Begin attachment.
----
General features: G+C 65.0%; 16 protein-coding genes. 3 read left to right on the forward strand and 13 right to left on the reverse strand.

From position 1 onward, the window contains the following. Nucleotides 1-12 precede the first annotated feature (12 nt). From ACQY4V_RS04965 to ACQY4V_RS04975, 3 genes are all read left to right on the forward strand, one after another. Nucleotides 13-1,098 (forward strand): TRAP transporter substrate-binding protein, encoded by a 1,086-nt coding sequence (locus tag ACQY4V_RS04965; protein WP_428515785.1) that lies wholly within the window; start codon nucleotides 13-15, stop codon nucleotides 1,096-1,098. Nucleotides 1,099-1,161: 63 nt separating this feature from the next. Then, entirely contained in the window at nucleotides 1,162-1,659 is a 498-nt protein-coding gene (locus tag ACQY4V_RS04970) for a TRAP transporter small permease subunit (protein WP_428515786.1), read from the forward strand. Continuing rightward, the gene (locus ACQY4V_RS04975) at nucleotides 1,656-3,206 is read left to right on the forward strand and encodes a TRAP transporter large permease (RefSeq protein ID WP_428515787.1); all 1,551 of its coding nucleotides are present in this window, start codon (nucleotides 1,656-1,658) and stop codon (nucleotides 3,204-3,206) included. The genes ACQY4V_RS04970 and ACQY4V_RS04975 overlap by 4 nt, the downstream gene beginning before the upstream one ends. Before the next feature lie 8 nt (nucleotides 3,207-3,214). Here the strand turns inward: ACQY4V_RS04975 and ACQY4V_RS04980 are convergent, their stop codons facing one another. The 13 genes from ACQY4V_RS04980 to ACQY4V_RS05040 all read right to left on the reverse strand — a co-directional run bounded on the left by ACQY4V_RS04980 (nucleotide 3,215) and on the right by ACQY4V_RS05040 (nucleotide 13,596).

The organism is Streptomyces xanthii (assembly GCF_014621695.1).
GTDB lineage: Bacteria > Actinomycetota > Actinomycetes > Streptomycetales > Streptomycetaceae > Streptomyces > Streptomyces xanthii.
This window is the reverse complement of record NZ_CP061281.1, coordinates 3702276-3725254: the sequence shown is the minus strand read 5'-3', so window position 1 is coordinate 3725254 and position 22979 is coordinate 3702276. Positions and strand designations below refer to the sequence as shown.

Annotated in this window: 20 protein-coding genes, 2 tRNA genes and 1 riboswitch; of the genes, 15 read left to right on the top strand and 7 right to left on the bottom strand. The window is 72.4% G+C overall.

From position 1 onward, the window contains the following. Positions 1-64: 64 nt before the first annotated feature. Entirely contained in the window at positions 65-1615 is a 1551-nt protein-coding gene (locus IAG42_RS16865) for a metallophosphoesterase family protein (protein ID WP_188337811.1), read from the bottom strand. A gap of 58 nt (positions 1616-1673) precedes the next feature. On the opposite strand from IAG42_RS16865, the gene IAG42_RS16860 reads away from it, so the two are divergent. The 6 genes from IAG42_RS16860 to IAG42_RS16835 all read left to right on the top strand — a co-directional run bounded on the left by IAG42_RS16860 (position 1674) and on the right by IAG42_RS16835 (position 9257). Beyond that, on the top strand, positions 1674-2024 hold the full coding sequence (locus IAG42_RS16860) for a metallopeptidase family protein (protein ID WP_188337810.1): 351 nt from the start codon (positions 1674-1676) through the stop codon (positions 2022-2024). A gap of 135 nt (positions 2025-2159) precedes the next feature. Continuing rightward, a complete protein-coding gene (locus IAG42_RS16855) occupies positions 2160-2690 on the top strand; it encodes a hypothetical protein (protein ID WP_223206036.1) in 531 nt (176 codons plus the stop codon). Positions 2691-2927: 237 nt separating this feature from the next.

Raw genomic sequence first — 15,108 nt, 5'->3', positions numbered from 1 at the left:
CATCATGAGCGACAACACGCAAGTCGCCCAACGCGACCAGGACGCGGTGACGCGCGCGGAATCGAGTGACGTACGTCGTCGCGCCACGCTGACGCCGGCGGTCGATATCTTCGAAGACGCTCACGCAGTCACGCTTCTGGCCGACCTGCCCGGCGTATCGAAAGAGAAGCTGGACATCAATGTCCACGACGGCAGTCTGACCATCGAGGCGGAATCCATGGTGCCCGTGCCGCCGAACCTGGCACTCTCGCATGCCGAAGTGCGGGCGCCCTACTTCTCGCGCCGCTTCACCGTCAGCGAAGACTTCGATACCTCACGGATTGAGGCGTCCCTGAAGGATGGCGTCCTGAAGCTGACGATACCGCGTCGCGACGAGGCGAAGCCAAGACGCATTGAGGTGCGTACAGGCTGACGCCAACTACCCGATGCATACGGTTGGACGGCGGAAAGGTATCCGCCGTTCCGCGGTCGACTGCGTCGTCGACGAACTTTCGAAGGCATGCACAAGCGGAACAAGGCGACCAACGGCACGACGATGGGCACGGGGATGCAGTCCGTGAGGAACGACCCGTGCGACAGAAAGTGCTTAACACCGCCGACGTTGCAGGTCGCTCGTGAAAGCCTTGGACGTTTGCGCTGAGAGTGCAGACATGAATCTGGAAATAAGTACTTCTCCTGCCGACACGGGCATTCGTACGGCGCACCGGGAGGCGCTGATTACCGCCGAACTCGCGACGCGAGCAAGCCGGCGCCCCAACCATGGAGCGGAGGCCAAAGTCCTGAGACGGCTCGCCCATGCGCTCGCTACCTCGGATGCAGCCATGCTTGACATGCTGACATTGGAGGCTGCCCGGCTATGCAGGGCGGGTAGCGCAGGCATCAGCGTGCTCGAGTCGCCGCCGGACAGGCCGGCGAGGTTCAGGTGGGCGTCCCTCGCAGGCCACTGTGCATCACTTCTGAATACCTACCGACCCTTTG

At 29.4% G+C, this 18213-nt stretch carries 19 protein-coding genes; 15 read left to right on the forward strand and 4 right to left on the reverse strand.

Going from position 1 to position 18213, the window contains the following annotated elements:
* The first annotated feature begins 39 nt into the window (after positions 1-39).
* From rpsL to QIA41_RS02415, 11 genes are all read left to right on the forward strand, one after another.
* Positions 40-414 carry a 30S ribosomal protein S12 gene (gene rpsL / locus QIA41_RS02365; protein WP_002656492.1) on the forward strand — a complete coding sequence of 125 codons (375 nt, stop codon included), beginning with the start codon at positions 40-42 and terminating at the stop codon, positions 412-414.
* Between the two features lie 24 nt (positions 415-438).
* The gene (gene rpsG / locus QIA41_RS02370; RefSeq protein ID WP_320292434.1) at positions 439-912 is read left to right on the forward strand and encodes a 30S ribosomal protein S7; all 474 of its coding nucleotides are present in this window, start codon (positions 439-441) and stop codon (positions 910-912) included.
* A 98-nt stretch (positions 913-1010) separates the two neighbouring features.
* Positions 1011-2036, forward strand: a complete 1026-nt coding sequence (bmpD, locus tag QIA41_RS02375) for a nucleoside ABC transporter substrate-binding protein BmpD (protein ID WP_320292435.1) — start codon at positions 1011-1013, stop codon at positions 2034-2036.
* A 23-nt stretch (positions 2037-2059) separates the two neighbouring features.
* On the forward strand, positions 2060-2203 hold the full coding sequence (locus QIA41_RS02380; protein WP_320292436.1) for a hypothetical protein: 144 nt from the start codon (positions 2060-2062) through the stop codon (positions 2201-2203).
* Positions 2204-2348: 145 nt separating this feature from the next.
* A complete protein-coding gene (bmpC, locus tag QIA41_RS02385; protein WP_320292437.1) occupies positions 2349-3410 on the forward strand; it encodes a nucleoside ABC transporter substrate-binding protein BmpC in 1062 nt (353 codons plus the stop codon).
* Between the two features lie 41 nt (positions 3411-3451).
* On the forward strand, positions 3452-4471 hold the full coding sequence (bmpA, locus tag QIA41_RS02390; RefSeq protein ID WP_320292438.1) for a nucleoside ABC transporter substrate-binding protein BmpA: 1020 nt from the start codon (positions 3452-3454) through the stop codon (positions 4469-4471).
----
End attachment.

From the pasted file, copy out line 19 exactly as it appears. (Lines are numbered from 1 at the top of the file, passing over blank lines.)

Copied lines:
* A 23-nt stretch (positions 2037-2059) separates the two neighbouring features.